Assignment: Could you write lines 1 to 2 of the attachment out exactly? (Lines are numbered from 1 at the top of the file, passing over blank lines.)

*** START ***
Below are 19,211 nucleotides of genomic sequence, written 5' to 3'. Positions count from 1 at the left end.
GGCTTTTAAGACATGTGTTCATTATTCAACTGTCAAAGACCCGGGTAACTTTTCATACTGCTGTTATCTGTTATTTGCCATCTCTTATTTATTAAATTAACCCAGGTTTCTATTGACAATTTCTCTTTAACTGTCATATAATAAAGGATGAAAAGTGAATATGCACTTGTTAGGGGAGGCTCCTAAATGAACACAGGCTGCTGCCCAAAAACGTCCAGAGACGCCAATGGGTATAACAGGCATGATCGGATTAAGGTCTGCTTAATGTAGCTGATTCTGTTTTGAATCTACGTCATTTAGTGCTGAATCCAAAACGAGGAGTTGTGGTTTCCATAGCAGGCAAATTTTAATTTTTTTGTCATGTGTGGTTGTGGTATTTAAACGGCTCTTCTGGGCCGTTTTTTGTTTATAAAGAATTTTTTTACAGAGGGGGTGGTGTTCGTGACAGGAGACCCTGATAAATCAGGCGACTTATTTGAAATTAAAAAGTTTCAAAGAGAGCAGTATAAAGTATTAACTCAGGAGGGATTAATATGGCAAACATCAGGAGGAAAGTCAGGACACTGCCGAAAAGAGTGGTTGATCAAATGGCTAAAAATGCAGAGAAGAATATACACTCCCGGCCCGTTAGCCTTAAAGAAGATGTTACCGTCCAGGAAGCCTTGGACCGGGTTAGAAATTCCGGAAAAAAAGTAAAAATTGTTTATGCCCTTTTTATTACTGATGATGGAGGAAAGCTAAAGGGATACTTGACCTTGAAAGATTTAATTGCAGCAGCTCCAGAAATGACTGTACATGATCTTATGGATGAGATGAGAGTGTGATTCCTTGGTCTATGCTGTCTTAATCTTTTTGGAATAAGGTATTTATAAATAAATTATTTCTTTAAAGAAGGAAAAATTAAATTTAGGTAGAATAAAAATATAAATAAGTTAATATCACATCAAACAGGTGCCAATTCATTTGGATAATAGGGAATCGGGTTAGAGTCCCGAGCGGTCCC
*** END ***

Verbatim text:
Below are 19,211 nucleotides of genomic sequence, written 5' to 3'. Positions count from 1 at the left end.
GGCTTTTAAGACATGTGTTCATTATTCAACTGTCAAAGACCCGGGTAACTTTTCATACTGCTGTTATCTGTTATTTGCCATCTCTTATTTATTAAATTAACCCAGGTTTCTATTGACAATTTCTCTTTAACTGTCATATAATAAAGGATGAAAAGTGAATATGCACTTGTTAGGGGAGGCTCCTAAATGAACACAGGCTGCTGCCCAAAAACGTCCAGAGACGCCAATGGGTATAACAGGCATGATCGGATTAAGGTCTGCTTAATGTAGCTGATTCTGTTTTGAATCTACGTCATTTAGTGCTGAATCCAAAACGAGGAGTTGTGGTTTCCATAGCAGGCAAATTTTAATTTTTTTGTCATGTGTGGTTGTGGTATTTAAACGGCTCTTCTGGGCCGTTTTTTGTTTATAAAGAATTTTTTTACAGAGGGGGTGGTGTTCGTGACAGGAGACCCTGATAAATCAGGCGACTTATTTGAAATTAAAAAGTTTCAAAGAGAGCAGTATAAAGTATTAACTCAGGAGGGATTAATATGGCAAACATCAGGAGGAAAGTCAGGACACTGCCGAAAAGAGTGGTTGATCAAATGGCTAAAAATGCAGAGAAGAATATACACTCCCGGCCCGTTAGCCTTAAAGAAGATGTTACCGTCCAGGAAGCCTTGGACCGGGTTAGAAATTCCGGAAAAAAAGTAAAAATTGTTTATGCCCTTTTTATTACTGATGATGGAGGAAAGCTAAAGGGATACTTGACCTTGAAAGATTTAATTGCAGCAGCTCCAGAAATGACTGTACATGATCTTATGGATGAGATGAGAGTGTGATTCCTTGGTCTATGCTGTCTTAATCTTTTTGGAATAAGGTATTTATAAATAAATTATTTCTTTAAAGAAGGAAAAATTAAATTTAGGTAGAATAAAAATATAAATAAGTTAATATCACATCAAACAGGTGCCAATTCATTTGGATAATAGGGAATCGGGTTAGAGTCCCGAGCGGTCCC